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Coloring or Trial and Error?

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AZ Matt

Joined: 03 Nov 2005
Posts: 63
Location: Hiding under my desk in Phoenix AZ USA

PostPosted: Thu Nov 03, 2005 10:41 pm    Post subject: Coloring or Trial and Error? Reply with quote

David Bryant posted this puzzle in a different topic in this forum, but that string is getting so long I thought I'd post a new topic for comments (and I finally got a chance to look at it). I am new to this, so forgive my inaccurate lexicon:

This was the puzzle as posted:


I solved to here fairly easily:


Now I throw up my hands. It's like a perfect storm of perfectly matched candidates. By that I mean that the puzzle has not been solved for the 1247 and 9, but no cell has a "stray candidate" (one that dosen't match itself in its row, column, or box) -- or, put another way, there is no logical way to "guess" where you might start an x-z wing or a set for forcing chains.

So this is how I solved the puzzle (but what I really want to know is what is the "right" way to solve the puzzle, because whatever the definition of "trial and error" is, I think this really pushes the envelope):

There are a slew of cells with 7 as a candidate -- 20 to be exact. There are six "pairs" where only two 7s can fit in a column, row, or box. So the odds that there is some coloring going on are pretty high, and this "method" (I use the term losely) only takes two minutes.

I throw the sevens on a grid and get this:


The connected sevens are in r1; r5; c2; c4; c8/box 3; and box 5.

If you look at that (I drew arrows on the grid) you see that there is only one 7 that is linked twice and only one "box only" connection -- an "imbalance"? -- and both are in the center of the puzzle. That leads me to believe (based on my experience in with x-y wings and forcing chains) that there is hope for this attempt. But you can immediately see that r5c5=7 gets you nowhere.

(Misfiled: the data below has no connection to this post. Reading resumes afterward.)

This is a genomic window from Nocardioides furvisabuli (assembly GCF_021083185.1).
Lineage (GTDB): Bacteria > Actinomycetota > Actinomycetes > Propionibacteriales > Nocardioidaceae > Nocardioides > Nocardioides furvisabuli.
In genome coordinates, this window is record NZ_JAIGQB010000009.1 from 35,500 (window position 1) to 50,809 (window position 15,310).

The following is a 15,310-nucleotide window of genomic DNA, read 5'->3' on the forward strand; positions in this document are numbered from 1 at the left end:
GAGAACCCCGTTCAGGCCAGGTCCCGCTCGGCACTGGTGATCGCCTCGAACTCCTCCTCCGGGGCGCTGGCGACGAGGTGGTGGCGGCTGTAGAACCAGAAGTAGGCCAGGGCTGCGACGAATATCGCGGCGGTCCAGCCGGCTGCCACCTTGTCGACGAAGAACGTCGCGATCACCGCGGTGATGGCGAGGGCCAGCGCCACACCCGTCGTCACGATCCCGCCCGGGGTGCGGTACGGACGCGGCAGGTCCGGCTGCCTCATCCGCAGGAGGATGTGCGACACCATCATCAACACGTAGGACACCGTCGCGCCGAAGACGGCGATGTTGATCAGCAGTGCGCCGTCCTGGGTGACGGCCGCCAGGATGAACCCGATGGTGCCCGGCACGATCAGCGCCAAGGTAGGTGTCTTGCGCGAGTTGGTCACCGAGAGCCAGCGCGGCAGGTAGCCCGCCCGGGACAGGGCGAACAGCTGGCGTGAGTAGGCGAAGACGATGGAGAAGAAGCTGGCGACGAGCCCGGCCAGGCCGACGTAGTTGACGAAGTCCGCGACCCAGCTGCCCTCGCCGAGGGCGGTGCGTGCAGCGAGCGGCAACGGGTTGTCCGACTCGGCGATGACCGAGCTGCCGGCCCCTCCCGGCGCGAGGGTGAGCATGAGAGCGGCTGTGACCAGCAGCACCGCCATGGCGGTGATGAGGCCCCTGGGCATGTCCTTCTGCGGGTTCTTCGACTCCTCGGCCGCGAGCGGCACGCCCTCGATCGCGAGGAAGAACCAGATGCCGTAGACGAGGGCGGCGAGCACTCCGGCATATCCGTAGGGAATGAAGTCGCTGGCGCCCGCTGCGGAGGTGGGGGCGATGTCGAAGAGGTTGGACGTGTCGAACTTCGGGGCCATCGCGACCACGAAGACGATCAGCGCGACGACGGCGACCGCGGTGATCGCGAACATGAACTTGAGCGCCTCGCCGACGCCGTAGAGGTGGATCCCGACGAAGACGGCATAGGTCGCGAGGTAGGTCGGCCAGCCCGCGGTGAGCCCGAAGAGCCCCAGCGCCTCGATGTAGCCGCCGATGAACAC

So I decide, based on a gut assessment of the pattern, that r1c1 is the place to start. From there it is easy to determine the if r1c1=7, r5c5= not 7 (or r5c3=7); and if r1c1= not 7, r5c5 = not 7 (or r5c3=7).

So now I have solved two cells (r5c3 and r6c6), and the puzzle crumbles.

BTW -- to test this puzzle (for kicks) I plugged in the numbers from where I stalled (second from the top) into the draw program, and it said "Unsolv able..." I added the 7 at r5c3, and the program said "Easy."

Anyway, what did I miss, and any thoughts on the method?
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Joined: 07 Aug 2005
Posts: 275
Location: Munich

PostPosted: Fri Nov 04, 2005 7:46 am    Post subject: Reply with quote


From the grid of 7's that you have shown us,
we can "see" the:
r2c2 r8c2 r3c4 r8c4 r2c8 r3c8 (Swordfish on Column)

and this implies:
7 not in r8c5,
7 not in r8c6,
7 not in r3c6

and after this, the puzzle can be easy finished.

see u,
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